(House of Representatives - February 14, 2013)

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[Pages H507-H508]
From the Congressional Record Online through the Government Publishing Office []


  The SPEAKER pro tempore. The Chair recognizes the gentleman from 
Oregon (Mr. Blumenauer) for 5 minutes.
  Mr. BLUMENAUER. Mr. Speaker, part of the air of unreality in 
Washington is the myth of our inability to contend with budget 
reductions and the threat of sequestration in stabilizing America's 
financing. No doubt the draconian hand of across-the-board cuts in 
every program from food safety to border control to air traffic control 
would be foolish and destructive.
  Let me be clear. The major problem in all of this is here in Congress 
and our political structure, which creates self-inflicted crises. 
Sequestration and the postal deficit are just two examples. We know 
what to do, but you would never know it because we spend most of our 
efforts around here describing and decrying the problems rather than 
doing something about them.
  Let me repeat. The amount of budget reduction is something that can, 
in fact, be managed if only we change how America does business. 
Nowhere have the cries been more anguished than about the impact of 
sequestration on the Department of Defense, ironically, from many of 
the same people who insisted on the sequestration gimmick in the first 
place. As is widely recognized, sequestration over the next 10 years 
when applied to the Pentagon's budget would only reduce it in 
inflation-adjusted terms to what it was in 2007 when the most powerful 
military in the world was engaged in a war in Iraq and the challenge in 

[[Page H508]]

  If Members of Congress pay attention to the facts, they will see a 
clear path to dramatically reduce Pentagon spending without undermining 
America's position of being the most powerful Nation on the planet.
  Nobody has done a better job of highlighting a path forward, an area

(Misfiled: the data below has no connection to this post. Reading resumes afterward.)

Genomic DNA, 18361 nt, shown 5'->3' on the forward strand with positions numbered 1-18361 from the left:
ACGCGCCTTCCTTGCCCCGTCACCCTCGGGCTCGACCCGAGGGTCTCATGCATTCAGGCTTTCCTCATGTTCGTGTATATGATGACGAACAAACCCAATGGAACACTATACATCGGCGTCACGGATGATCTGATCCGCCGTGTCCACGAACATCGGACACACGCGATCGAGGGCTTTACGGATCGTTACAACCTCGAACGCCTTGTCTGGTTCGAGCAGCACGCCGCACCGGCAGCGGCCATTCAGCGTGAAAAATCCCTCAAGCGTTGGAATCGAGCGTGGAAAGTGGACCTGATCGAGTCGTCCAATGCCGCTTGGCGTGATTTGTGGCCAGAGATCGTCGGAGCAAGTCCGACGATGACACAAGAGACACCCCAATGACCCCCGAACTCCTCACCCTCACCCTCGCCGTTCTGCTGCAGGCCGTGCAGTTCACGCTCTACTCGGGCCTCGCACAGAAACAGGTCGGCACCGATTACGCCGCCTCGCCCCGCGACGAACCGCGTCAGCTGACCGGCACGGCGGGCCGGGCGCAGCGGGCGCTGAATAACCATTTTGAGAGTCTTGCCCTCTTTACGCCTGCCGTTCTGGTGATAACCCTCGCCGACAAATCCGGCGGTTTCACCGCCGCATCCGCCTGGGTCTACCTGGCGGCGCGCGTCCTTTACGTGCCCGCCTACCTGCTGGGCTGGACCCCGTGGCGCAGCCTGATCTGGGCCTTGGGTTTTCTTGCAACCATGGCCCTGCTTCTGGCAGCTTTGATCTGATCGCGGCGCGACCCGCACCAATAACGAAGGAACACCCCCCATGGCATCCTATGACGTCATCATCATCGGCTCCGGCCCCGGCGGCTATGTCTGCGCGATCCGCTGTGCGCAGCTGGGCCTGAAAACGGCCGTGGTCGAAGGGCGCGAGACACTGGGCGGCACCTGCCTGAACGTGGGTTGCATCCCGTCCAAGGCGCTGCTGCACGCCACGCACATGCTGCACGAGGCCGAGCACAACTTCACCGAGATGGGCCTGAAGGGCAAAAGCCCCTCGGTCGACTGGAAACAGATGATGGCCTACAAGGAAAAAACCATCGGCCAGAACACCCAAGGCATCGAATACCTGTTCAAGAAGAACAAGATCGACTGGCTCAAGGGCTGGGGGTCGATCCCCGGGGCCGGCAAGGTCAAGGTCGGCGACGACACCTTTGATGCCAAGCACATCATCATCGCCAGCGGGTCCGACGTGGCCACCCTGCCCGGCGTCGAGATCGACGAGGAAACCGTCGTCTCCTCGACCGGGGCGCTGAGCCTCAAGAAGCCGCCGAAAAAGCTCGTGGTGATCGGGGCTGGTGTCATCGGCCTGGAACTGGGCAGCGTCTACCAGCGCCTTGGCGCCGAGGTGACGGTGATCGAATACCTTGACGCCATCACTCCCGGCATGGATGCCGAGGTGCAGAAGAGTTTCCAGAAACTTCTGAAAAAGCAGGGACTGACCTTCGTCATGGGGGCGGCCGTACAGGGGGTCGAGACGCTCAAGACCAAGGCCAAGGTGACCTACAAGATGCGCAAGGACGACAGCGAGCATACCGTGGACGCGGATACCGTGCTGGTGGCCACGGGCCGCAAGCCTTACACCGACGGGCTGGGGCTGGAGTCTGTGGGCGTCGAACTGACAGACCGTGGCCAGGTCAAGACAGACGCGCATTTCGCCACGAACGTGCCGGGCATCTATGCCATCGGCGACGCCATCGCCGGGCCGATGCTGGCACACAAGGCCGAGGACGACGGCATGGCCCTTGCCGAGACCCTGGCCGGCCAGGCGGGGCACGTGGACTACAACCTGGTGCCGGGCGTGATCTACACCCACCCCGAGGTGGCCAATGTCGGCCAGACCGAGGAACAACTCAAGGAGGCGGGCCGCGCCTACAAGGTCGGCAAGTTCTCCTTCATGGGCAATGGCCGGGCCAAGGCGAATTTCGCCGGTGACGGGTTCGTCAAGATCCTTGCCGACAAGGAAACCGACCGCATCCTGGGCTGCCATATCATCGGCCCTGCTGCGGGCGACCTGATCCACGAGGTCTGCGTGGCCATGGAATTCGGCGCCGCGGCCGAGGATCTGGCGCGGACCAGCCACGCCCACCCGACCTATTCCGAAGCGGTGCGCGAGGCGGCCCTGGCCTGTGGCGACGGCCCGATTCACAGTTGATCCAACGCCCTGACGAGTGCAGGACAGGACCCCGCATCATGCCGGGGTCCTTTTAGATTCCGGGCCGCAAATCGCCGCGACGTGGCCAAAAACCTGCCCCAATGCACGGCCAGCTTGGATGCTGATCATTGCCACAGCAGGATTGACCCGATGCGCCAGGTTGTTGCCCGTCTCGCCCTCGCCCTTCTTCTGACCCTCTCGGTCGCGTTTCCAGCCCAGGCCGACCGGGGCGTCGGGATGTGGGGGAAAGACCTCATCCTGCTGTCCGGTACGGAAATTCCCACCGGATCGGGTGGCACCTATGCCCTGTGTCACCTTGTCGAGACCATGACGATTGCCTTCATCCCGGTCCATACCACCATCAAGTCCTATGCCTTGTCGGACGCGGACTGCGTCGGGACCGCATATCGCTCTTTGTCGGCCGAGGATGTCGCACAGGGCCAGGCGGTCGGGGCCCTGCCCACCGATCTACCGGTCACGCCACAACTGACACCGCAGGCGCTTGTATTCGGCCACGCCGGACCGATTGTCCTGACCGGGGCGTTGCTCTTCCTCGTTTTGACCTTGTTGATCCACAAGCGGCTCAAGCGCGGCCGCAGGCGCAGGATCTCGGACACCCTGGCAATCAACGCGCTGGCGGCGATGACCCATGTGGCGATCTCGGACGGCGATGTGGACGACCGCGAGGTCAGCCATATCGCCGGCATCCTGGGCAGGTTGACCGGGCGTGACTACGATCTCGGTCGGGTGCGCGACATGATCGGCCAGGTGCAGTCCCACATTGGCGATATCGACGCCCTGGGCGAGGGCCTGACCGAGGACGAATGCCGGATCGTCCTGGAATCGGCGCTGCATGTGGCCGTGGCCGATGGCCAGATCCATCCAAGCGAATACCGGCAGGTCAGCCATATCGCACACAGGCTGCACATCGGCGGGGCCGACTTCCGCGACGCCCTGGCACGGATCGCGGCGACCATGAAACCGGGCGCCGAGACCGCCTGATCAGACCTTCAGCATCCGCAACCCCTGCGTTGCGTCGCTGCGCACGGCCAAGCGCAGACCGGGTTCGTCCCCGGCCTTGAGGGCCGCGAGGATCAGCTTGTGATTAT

of opportunity, than Walter Pincus, writing in the pages of The 
Washington Post over the course of the last couple of years as he 
details the sweep of our nuclear weapons program and the spending 
trajectory. This morning is his latest offering and should be required 
reading for every Member of Congress, and the ones who whine the 
loudest should be forced to read it twice. He details the vast array of 
nuclear weapons that are ready to be deployed within 30 minutes, a 
relic of our contending with the former Soviet Union, where deterrence 
was the order of the day and when we were relying on massive assured 
mutual destruction of that huge country with overwhelming force.
  Now, not even the most delusional think we need a fraction of that 
firepower for today's threats, like North Korea, and it certainly 
wouldn't work against a nuclear weapon falling in the arms of some 
radical extremist. That, by the way, is most likely to happen with 
Pakistan's proven nuclear capability than Iran's, which is still being 
  The cost of this overwhelming force, including its three delivery 
systems, ought to give people pause. Consider the 14 Ohio class 
submarines, each with 24 ICBMs and each missile armed with five 
warheads, each three times the explosive power of the bombs dropped on 
Japan. We've got 118 B-52 strategic bombers and, of course, all of the 
land-based missiles where people are in the silos, ready to launch at a 
moment's notice. It is, by any stretch of the imagination, extravagance 
that borders on lunacy.
  The $80 billion the White House was forced to promise for the 
upgrades on the nuclear weapons complex and the at least $100 billion 
to replace the strategic delivery systems that were extracted in return 
for votes to pass the START treaty are obvious places to begin 
retrenchment. There are tens, if not hundreds, of billions of dollars 
to be saved over the next 10 years by refocusing our defense posture 
for the threats of today and the likely ones of tomorrow. Let's start 
cutting this massive Cold War deterrence based on the threat of nuclear 
weapons we've never been able to use, don't want to use, shouldn't use, 
and can't afford.
  I invite my colleagues, especially those on the other side of the 
aisle, to join us in getting real and getting specific. There is a 
clear path forward that should command the support of Republicans and 
Democrats alike to achieve fiscal stability. Let's rein in outrageous 
crop insurance abuses. Don't fight health care reform--accelerate it. 
The work we're doing in Oregon, if applied nationally, could save up to 
$1.5 trillion over the next 10 years. Pay for the privilege of taking 
America's mineral wealth by reforming the Mining Act of 1872, and slash 
the fossilized nuclear weapons program.